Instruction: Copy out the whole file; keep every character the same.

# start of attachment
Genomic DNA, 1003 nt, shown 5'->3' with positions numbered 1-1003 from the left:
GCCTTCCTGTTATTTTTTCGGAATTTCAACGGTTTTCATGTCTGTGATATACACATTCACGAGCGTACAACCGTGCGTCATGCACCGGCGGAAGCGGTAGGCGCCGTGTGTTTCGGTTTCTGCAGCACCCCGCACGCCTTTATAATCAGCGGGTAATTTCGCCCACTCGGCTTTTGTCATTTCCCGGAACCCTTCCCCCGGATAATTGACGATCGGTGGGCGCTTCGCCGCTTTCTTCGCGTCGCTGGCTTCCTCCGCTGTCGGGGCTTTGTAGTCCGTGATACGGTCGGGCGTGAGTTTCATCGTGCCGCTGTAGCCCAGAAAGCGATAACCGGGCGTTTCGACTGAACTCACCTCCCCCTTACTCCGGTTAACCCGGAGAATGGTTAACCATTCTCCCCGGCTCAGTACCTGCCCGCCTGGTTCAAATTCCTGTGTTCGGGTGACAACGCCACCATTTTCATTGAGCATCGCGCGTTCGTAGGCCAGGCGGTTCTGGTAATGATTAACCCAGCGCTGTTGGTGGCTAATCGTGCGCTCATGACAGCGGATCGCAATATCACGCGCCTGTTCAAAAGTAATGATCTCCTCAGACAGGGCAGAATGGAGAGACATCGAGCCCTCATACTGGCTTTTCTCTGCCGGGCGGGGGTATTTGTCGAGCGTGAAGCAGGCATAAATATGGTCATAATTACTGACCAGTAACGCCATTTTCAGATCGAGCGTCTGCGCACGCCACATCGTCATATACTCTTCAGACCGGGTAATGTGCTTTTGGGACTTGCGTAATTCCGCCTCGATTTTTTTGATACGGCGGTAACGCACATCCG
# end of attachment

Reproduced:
Genomic DNA, 1003 nt, shown 5'->3' with positions numbered 1-1003 from the left:
GCCTTCCTGTTATTTTTTCGGAATTTCAACGGTTTTCATGTCTGTGATATACACATTCACGAGCGTACAACCGTGCGTCATGCACCGGCGGAAGCGGTAGGCGCCGTGTGTTTCGGTTTCTGCAGCACCCCGCACGCCTTTATAATCAGCGGGTAATTTCGCCCACTCGGCTTTTGTCATTTCCCGGAACCCTTCCCCCGGATAATTGACGATCGGTGGGCGCTTCGCCGCTTTCTTCGCGTCGCTGGCTTCCTCCGCTGTCGGGGCTTTGTAGTCCGTGATACGGTCGGGCGTGAGTTTCATCGTGCCGCTGTAGCCCAGAAAGCGATAACCGGGCGTTTCGACTGAACTCACCTCCCCCTTACTCCGGTTAACCCGGAGAATGGTTAACCATTCTCCCCGGCTCAGTACCTGCCCGCCTGGTTCAAATTCCTGTGTTCGGGTGACAACGCCACCATTTTCATTGAGCATCGCGCGTTCGTAGGCCAGGCGGTTCTGGTAATGATTAACCCAGCGCTGTTGGTGGCTAATCGTGCGCTCATGACAGCGGATCGCAATATCACGCGCCTGTTCAAAAGTAATGATCTCCTCAGACAGGGCAGAATGGAGAGACATCGAGCCCTCATACTGGCTTTTCTCTGCCGGGCGGGGGTATTTGTCGAGCGTGAAGCAGGCATAAATATGGTCATAATTACTGACCAGTAACGCCATTTTCAGATCGAGCGTCTGCGCACGCCACATCGTCATATACTCTTCAGACCGGGTAATGTGCTTTTGGGACTTGCGTAATTCCGCCTCGATTTTTTTGATACGGCGGTAACGCACATCCG